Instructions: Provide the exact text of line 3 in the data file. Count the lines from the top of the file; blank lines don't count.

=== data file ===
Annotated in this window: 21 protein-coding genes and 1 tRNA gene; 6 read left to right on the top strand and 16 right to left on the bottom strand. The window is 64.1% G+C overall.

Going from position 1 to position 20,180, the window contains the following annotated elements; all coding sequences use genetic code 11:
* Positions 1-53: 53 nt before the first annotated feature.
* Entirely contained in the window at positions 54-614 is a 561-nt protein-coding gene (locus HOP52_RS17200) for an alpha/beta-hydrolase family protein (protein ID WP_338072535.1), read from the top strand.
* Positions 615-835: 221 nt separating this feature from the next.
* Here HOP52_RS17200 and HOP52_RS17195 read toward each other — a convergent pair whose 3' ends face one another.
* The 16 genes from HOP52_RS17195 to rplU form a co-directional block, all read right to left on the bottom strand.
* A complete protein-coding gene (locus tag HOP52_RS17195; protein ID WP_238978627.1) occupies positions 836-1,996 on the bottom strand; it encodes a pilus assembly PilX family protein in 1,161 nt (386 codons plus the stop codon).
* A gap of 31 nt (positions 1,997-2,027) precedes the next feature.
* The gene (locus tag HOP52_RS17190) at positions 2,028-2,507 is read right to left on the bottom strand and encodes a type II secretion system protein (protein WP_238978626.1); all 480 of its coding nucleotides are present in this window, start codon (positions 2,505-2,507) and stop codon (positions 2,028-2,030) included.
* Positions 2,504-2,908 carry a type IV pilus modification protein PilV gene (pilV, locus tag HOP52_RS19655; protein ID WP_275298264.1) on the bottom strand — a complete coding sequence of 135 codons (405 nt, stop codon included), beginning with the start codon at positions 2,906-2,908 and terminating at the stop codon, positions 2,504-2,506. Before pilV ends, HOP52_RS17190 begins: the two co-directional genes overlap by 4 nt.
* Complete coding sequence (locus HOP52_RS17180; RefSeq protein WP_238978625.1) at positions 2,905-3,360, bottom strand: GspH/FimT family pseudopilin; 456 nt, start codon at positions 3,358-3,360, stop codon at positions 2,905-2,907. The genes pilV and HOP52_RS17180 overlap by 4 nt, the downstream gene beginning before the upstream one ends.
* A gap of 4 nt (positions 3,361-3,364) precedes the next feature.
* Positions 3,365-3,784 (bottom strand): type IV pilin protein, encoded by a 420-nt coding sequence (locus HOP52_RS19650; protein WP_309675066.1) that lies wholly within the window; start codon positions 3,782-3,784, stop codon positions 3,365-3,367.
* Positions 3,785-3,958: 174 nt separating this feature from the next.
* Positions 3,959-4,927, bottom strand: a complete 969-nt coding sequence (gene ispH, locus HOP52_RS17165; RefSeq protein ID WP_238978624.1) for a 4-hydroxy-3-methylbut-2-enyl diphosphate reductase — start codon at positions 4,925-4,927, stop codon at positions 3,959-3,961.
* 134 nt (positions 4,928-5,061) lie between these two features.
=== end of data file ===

* Positions 1-53: 53 nt before the first annotated feature.